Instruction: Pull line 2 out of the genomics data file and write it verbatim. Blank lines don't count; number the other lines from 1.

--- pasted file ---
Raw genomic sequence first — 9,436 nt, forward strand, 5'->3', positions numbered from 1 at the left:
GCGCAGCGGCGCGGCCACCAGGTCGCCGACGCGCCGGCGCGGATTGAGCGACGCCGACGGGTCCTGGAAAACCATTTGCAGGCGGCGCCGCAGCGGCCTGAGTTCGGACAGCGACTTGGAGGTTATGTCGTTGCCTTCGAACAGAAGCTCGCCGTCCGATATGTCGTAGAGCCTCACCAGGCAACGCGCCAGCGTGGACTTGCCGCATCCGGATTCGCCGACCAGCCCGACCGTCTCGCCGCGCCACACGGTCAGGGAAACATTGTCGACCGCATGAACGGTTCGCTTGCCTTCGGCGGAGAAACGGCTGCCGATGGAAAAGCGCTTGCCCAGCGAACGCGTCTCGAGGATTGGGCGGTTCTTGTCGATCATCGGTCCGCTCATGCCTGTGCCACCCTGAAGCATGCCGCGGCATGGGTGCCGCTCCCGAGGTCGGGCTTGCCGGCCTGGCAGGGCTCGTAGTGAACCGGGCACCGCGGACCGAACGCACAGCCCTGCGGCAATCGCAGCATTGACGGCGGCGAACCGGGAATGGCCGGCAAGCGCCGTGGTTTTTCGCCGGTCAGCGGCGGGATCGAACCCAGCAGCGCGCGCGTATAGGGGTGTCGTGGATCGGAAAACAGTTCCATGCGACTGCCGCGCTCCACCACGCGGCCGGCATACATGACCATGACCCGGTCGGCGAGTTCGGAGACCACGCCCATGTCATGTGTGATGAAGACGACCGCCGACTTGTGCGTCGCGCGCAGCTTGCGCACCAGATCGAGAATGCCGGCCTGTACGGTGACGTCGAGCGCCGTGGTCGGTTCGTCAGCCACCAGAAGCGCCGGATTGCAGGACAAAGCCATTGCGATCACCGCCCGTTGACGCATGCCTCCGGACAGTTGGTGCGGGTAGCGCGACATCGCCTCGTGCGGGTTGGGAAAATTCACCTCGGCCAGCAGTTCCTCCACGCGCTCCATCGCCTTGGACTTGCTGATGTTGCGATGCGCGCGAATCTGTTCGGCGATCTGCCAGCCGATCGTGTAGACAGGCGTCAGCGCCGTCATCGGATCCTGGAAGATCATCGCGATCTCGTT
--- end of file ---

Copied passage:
GCGCAGCGGCGCGGCCACCAGGTCGCCGACGCGCCGGCGCGGATTGAGCGACGCCGACGGGTCCTGGAAAACCATTTGCAGGCGGCGCCGCAGCGGCCTGAGTTCGGACAGCGACTTGGAGGTTATGTCGTTGCCTTCGAACAGAAGCTCGCCGTCCGATATGTCGTAGAGCCTCACCAGGCAACGCGCCAGCGTGGACTTGCCGCATCCGGATTCGCCGACCAGCCCGACCGTCTCGCCGCGCCACACGGTCAGGGAAACATTGTCGACCGCATGAACGGTTCGCTTGCCTTCGGCGGAGAAACGGCTGCCGATGGAAAAGCGCTTGCCCAGCGAACGCGTCTCGAGGATTGGGCGGTTCTTGTCGATCATCGGTCCGCTCATGCCTGTGCCACCCTGAAGCATGCCGCGGCATGGGTGCCGCTCCCGAGGTCGGGCTTGCCGGCCTGGCAGGGCTCGTAGTGAACCGGGCACCGCGGACCGAACGCACAGCCCTGCGGCAATCGCAGCATTGACGGCGGCGAACCGGGAATGGCCGGCAAGCGCCGTGGTTTTTCGCCGGTCAGCGGCGGGATCGAACCCAGCAGCGCGCGCGTATAGGGGTGTCGTGGATCGGAAAACAGTTCCATGCGACTGCCGCGCTCCACCACGCGGCCGGCATACATGACCATGACCCGGTCGGCGAGTTCGGAGACCACGCCCATGTCATGTGTGATGAAGACGACCGCCGACTTGTGCGTCGCGCGCAGCTTGCGCACCAGATCGAGAATGCCGGCCTGTACGGTGACGTCGAGCGCCGTGGTCGGTTCGTCAGCCACCAGAAGCGCCGGATTGCAGGACAAAGCCATTGCGATCACCGCCCGTTGACGCATGCCTCCGGACAGTTGGTGCGGGTAGCGCGACATCGCCTCGTGCGGGTTGGGAAAATTCACCTCGGCCAGCAGTTCCTCCACGCGCTCCATCGCCTTGGACTTGCTGATGTTGCGATGCGCGCGAATCTGTTCGGCGATCTGCCAGCCGATCGTGTAGACAGGCGTCAGCGCCGTCATCGGATCCTGGAAGATCATCGCGATCTCGTT